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Publication - Dr Timothy Knowles

    Compound-specific amino acid 15N stable isotope probing of nitrogen assimilation by the soil microbial biomass using gas chromatography/combustion/isotope ratio mass spectrometry

    Citation

    Charteris, AF, Knowles, TDJ, Michaelides, K & Evershed, RP, 2016, ‘Compound-specific amino acid 15N stable isotope probing of nitrogen assimilation by the soil microbial biomass using gas chromatography/combustion/isotope ratio mass spectrometry’. Rapid Communications in Mass Spectrometry, vol 30., pp. 1846-1856

    Abstract

    RATIONALE: Organic nitrogen (N) greatly exceeds inorganic N in soils, but the complexity and heterogeneity of this important soil N pool make investigations into the fate of N-containing additions and soil organic N cycling challenging. This paper details a novel conceptual approach to investigate the fate of applied N in soils, generating quantitative measures of microbial assimilation and of newly synthesized soil protein.

    METHODS:
    Laboratory incubation experiments applying 15N-ammonium, 15N-nitrate and 15N-glutamate were carried out and the high sensitivity and selectivity of gas chromatography-combustion-isotope ratio mass spectrometry (GC/C/IRMS) exploited for compound-specific nitrogen-15 stable isotope probing (15N-SIP) of extracted incubation soil amino acids (AAs; as N-acetyl, O-isopropyl derivatives). We then describe the interpretation of these data to obtain a measure of the assimilation of the applied 15N-labelled substrate by the soil microbial biomass and an estimate of newly synthesized soil protein.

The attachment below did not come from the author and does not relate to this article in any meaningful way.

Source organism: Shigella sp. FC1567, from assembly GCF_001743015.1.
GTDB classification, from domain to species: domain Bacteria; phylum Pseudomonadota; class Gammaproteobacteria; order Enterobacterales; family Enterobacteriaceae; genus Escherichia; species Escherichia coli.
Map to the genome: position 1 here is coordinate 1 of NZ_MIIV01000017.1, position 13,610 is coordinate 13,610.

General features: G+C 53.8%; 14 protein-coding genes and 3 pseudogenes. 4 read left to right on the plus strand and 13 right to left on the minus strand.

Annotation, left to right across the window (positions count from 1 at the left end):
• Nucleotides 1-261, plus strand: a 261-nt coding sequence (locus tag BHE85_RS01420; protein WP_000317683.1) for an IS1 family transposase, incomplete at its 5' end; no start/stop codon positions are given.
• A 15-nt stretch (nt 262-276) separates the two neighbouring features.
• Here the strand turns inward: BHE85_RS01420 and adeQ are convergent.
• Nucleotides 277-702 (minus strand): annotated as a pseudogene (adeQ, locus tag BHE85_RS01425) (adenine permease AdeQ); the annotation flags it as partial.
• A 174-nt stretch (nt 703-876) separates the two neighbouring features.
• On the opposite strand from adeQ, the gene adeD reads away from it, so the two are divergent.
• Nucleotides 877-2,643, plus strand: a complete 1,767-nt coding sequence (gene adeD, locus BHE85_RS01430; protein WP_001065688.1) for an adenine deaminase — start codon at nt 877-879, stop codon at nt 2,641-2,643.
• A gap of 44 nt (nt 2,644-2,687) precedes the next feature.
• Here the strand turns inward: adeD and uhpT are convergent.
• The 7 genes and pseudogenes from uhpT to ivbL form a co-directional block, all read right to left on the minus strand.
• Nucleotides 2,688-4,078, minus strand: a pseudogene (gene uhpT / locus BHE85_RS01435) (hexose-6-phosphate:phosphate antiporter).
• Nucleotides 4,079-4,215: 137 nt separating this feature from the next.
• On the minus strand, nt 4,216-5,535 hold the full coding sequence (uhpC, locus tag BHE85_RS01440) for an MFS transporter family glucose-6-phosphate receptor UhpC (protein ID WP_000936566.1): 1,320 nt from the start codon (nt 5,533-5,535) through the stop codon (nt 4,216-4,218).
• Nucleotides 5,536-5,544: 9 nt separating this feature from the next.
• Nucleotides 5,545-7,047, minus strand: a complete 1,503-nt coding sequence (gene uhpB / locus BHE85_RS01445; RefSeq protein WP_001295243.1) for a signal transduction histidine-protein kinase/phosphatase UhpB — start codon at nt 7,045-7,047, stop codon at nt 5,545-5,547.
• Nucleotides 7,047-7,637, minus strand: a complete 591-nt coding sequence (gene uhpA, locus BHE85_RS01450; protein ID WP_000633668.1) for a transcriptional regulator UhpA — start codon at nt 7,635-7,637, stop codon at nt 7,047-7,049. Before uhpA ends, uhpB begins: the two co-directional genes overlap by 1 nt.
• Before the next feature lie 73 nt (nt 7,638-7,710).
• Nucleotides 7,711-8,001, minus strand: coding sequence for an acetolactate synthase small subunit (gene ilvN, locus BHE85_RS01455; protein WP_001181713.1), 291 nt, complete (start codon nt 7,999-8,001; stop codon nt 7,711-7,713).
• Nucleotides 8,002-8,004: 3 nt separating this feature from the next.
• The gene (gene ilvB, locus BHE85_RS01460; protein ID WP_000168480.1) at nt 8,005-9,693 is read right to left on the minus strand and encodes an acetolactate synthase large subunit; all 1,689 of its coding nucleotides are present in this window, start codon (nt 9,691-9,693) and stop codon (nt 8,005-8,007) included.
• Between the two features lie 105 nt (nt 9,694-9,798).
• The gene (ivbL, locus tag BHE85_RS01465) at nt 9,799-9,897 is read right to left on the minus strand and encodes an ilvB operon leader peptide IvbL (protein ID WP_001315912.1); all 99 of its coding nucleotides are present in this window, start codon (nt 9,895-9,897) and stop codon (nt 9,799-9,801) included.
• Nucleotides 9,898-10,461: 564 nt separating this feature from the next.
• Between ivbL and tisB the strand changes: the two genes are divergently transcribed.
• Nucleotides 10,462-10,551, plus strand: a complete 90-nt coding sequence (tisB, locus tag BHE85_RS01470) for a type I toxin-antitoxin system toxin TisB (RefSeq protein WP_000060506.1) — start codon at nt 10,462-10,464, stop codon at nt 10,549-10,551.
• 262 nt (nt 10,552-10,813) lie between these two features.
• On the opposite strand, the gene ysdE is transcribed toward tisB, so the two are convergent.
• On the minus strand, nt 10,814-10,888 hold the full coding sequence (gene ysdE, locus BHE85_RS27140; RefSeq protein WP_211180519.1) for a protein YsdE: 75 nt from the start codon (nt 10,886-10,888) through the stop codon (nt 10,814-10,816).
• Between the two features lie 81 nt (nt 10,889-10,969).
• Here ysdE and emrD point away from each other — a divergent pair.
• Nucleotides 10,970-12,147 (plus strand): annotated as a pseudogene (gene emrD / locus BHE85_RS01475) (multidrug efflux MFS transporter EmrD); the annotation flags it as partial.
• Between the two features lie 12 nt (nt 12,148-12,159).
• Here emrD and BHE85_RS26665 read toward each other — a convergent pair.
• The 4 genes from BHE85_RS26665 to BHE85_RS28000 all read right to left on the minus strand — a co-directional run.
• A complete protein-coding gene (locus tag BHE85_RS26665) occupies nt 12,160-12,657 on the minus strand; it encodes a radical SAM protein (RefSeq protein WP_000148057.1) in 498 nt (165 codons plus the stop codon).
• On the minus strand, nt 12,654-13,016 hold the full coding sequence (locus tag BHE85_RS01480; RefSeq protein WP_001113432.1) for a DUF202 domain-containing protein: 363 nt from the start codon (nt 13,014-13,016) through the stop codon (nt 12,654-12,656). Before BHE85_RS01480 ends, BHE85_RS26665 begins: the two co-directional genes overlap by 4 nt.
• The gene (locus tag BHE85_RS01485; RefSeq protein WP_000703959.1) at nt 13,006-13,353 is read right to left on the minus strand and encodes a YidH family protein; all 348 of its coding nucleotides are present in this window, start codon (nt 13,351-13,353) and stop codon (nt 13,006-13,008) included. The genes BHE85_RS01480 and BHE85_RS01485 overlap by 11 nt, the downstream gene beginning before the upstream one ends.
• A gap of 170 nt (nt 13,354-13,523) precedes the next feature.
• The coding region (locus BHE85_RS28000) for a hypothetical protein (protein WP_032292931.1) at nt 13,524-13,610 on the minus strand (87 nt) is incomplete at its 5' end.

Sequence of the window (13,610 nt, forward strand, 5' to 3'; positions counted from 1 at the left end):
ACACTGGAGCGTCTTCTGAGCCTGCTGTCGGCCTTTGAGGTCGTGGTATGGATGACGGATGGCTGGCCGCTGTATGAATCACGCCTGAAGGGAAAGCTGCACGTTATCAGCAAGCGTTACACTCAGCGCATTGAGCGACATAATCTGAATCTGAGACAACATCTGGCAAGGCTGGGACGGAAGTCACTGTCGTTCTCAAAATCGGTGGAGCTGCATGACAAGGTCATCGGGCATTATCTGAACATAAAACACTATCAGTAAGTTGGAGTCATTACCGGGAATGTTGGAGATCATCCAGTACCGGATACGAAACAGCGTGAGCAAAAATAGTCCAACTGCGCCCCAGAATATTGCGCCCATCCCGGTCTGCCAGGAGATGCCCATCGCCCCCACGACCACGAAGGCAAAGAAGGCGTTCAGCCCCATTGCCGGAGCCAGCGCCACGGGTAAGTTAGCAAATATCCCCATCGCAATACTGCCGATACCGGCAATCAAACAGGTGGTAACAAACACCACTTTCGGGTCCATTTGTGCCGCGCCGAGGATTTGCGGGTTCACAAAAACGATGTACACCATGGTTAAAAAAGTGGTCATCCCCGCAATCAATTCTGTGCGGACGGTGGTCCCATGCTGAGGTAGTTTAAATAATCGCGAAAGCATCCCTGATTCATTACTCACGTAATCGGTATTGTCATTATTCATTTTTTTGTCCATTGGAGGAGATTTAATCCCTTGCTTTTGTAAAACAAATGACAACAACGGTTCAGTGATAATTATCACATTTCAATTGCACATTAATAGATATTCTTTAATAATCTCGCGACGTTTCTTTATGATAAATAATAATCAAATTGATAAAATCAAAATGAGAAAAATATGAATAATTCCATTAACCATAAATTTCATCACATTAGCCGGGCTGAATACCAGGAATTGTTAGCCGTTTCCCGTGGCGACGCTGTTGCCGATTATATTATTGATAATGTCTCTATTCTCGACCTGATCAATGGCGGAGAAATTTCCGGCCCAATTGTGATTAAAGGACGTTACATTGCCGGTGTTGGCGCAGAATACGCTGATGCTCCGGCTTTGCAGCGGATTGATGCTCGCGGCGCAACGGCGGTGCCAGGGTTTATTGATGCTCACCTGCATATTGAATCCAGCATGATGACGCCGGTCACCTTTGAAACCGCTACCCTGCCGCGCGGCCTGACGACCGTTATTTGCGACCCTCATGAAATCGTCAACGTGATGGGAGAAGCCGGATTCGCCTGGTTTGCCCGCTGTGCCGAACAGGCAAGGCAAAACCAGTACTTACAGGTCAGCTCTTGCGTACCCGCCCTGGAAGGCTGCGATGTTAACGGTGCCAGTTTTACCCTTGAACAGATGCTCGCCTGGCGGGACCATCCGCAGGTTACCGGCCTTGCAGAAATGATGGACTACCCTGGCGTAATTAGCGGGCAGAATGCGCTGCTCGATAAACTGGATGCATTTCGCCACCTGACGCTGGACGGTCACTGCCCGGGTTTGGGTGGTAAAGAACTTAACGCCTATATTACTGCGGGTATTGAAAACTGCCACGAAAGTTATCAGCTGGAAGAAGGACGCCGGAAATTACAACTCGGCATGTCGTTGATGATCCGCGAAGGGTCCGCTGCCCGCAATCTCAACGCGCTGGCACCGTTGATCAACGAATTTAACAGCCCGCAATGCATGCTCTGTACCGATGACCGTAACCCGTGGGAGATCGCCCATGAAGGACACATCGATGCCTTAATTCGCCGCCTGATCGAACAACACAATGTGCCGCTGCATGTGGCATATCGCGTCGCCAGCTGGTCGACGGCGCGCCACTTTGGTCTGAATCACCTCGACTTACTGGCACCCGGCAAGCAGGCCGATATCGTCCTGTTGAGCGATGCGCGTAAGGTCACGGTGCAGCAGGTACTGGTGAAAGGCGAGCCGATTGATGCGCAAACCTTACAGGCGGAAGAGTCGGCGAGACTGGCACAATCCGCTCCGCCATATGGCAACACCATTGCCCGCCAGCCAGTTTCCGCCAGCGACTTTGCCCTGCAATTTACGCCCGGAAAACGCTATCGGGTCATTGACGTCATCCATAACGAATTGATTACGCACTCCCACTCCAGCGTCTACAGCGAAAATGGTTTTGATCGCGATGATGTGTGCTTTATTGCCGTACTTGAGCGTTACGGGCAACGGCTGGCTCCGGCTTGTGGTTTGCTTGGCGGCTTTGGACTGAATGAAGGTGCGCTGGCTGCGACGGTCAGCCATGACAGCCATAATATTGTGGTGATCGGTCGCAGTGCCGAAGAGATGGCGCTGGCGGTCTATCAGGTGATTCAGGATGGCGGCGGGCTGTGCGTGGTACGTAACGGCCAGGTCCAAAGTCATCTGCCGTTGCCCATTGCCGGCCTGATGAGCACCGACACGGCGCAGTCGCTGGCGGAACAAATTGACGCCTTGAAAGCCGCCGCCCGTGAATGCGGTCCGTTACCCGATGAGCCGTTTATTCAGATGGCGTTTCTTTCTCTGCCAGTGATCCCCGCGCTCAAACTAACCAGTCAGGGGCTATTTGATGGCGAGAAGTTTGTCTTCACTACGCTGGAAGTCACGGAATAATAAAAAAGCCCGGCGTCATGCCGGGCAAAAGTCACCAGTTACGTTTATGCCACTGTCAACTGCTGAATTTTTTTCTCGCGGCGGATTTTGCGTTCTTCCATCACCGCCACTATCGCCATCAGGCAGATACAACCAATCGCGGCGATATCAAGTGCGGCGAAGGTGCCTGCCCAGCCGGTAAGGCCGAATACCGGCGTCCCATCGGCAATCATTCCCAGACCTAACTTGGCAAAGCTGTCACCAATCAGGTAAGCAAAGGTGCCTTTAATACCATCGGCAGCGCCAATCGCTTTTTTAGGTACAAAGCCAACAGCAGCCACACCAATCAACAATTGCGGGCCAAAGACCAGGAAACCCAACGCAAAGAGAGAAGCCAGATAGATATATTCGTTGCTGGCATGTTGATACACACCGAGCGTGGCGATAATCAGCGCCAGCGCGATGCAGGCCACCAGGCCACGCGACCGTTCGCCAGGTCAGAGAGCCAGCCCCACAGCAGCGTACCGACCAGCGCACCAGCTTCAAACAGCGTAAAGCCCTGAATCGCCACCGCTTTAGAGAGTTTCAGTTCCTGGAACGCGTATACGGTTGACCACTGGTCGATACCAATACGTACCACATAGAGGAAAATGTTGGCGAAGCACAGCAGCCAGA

RESULTS: The cycling of agriculturally relevant N additions is undetectable via bulk soil N content and δ15N measurements and AA concentrations. The assimilation pathways of the three substrates were revealed via patterns in AA δ15N values with time, reflecting known biosynthetic pathways (e.g. ammonium uptake occurs first via glutamate) and these data were used to expose differences in the rates and fluxes of the applied N substrates into the soil protein pool (glutamate > ammonium > nitrate).

    CONCLUSIONS: Our compound-specific 15N-SIP approach using GC/C/IRMS offers a number of insights, inaccessible via existing techniques, into the fate of applied N in soils and is more widely applicable to the study of N cycling in any soil, or indeed, in any complex ecosystem.

    Full details in the University publications repository